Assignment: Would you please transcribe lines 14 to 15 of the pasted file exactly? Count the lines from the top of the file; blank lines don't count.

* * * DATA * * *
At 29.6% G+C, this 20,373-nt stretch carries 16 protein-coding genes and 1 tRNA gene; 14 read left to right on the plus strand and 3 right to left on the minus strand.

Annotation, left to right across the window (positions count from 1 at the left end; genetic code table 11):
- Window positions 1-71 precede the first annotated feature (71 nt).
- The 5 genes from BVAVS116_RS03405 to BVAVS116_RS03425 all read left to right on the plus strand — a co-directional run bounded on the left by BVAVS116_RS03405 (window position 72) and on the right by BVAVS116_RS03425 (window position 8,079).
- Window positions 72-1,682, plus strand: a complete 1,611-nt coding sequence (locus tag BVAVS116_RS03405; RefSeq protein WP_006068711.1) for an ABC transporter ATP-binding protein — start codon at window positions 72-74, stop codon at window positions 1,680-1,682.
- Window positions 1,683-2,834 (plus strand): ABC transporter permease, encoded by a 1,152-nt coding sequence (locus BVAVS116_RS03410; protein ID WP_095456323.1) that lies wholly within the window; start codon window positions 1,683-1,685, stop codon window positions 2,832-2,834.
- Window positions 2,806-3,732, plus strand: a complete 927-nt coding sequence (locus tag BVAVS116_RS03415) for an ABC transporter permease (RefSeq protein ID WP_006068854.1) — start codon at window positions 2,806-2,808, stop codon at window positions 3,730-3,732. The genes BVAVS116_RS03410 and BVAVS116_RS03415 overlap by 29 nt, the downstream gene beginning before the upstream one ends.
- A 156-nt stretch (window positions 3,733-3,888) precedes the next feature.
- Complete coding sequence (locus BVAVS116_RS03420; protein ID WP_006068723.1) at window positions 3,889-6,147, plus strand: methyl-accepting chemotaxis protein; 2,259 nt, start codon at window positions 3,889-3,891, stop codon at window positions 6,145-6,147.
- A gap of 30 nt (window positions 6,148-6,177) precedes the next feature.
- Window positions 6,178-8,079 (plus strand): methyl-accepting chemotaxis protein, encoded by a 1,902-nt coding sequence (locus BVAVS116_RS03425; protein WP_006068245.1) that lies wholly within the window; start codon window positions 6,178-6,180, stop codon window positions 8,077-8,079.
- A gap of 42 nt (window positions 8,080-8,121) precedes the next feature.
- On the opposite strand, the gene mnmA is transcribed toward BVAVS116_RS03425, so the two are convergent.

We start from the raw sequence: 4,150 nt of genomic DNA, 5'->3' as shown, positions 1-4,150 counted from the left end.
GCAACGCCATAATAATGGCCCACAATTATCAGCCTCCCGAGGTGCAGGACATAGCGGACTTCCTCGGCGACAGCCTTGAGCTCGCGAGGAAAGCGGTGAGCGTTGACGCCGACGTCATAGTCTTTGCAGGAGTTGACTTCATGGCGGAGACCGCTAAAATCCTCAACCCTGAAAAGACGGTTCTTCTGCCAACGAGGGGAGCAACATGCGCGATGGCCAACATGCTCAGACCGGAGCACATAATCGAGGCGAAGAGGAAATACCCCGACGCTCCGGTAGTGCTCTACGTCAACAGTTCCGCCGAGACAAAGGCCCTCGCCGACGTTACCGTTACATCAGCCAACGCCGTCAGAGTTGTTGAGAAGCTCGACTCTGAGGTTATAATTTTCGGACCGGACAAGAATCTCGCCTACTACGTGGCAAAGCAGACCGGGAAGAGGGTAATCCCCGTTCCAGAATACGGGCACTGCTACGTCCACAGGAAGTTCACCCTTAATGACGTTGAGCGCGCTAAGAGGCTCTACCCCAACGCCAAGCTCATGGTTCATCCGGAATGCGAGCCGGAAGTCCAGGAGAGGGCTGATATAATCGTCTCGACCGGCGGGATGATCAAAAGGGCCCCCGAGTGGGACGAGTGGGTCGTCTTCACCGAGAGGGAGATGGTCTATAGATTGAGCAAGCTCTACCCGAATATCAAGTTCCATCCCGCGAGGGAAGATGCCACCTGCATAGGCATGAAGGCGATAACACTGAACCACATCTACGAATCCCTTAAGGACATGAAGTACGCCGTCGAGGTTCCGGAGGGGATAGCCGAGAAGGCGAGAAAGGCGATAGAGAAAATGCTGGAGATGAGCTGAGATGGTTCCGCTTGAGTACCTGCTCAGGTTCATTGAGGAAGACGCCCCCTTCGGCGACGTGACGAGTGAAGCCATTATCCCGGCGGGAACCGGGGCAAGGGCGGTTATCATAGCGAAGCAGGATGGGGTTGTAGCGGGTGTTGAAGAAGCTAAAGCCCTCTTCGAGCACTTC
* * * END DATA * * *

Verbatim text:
We start from the raw sequence: 4,150 nt of genomic DNA, 5'->3' as shown, positions 1-4,150 counted from the left end.
GCAACGCCATAATAATGGCCCACAATTATCAGCCTCCCGAGGTGCAGGACATAGCGGACTTCCTCGGCGACAGCCTTGAGCTCGCGAGGAAAGCGGTGAGCGTTGACGCCGACGTCATAGTCTTTGCAGGAGTTGACTTCATGGCGGAGACCGCTAAAATCCTCAACCCTGAAAAGACGGTTCTTCTGCCAACGAGGGGAGCAACATGCGCGATGGCCAACATGCTCAGACCGGAGCACATAATCGAGGCGAAGAGGAAATACCCCGACGCTCCGGTAGTGCTCTACGTCAACAGTTCCGCCGAGACAAAGGCCCTCGCCGACGTTACCGTTACATCAGCCAACGCCGTCAGAGTTGTTGAGAAGCTCGACTCTGAGGTTATAATTTTCGGACCGGACAAGAATCTCGCCTACTACGTGGCAAAGCAGACCGGGAAGAGGGTAATCCCCGTTCCAGAATACGGGCACTGCTACGTCCACAGGAAGTTCACCCTTAATGACGTTGAGCGCGCTAAGAGGCTCTACCCCAACGCCAAGCTCATGGTTCATCCGGAATGCGAGCCGGAAGTCCAGGAGAGGGCTGATATAATCGTCTCGACCGGCGGGATGATCAAAAGGGCCCCCGAGTGGGACGAGTGGGTCGTCTTCACCGAGAGGGAGATGGTCTATAGATTGAGCAAGCTCTACCCGAATATCAAGTTCCATCCCGCGAGGGAAGATGCCACCTGCATAGGCATGAAGGCGATAACACTGAACCACATCTACGAATCCCTTAAGGACATGAAGTACGCCGTCGAGGTTCCGGAGGGGATAGCCGAGAAGGCGAGAAAGGCGATAGAGAAAATGCTGGAGATGAGCTGAGATGGTTCCGCTTGAGTACCTGCTCAGGTTCATTGAGGAAGACGCCCCCTTCGGCGACGTGACGAGTGAAGCCATTATCCCGGCGGGAACCGGGGCAAGGGCGGTTATCATAGCGAAGCAGGATGGGGTTGTAGCGGGTGTTGAAGAAGCTAAAGCCCTCTTCGAGCACTTC